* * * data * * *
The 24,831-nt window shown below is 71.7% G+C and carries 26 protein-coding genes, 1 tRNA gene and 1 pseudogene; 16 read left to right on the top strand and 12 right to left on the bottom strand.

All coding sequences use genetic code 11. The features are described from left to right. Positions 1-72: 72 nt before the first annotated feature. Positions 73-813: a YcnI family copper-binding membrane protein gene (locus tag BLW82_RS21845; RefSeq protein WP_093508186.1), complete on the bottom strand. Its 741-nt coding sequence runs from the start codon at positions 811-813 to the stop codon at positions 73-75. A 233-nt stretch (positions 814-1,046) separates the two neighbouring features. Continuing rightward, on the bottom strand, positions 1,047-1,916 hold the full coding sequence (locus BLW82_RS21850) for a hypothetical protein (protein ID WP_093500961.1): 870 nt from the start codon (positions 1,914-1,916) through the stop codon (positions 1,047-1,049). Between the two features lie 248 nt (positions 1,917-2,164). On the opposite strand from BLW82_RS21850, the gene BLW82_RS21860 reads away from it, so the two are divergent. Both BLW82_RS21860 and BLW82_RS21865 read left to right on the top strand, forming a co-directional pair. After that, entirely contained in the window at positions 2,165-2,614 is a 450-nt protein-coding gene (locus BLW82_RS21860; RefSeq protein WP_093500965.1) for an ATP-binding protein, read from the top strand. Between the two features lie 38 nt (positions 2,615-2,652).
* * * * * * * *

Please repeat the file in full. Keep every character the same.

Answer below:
The 24,831-nt window shown below is 71.7% G+C and carries 26 protein-coding genes, 1 tRNA gene and 1 pseudogene; 16 read left to right on the top strand and 12 right to left on the bottom strand.

All coding sequences use genetic code 11. The features are described from left to right. Positions 1-72: 72 nt before the first annotated feature. Positions 73-813: a YcnI family copper-binding membrane protein gene (locus tag BLW82_RS21845; RefSeq protein WP_093508186.1), complete on the bottom strand. Its 741-nt coding sequence runs from the start codon at positions 811-813 to the stop codon at positions 73-75. A 233-nt stretch (positions 814-1,046) separates the two neighbouring features. Continuing rightward, on the bottom strand, positions 1,047-1,916 hold the full coding sequence (locus BLW82_RS21850) for a hypothetical protein (protein ID WP_093500961.1): 870 nt from the start codon (positions 1,914-1,916) through the stop codon (positions 1,047-1,049). Between the two features lie 248 nt (positions 1,917-2,164). On the opposite strand from BLW82_RS21850, the gene BLW82_RS21860 reads away from it, so the two are divergent. Both BLW82_RS21860 and BLW82_RS21865 read left to right on the top strand, forming a co-directional pair. After that, entirely contained in the window at positions 2,165-2,614 is a 450-nt protein-coding gene (locus BLW82_RS21860; RefSeq protein WP_093500965.1) for an ATP-binding protein, read from the top strand. Between the two features lie 38 nt (positions 2,615-2,652).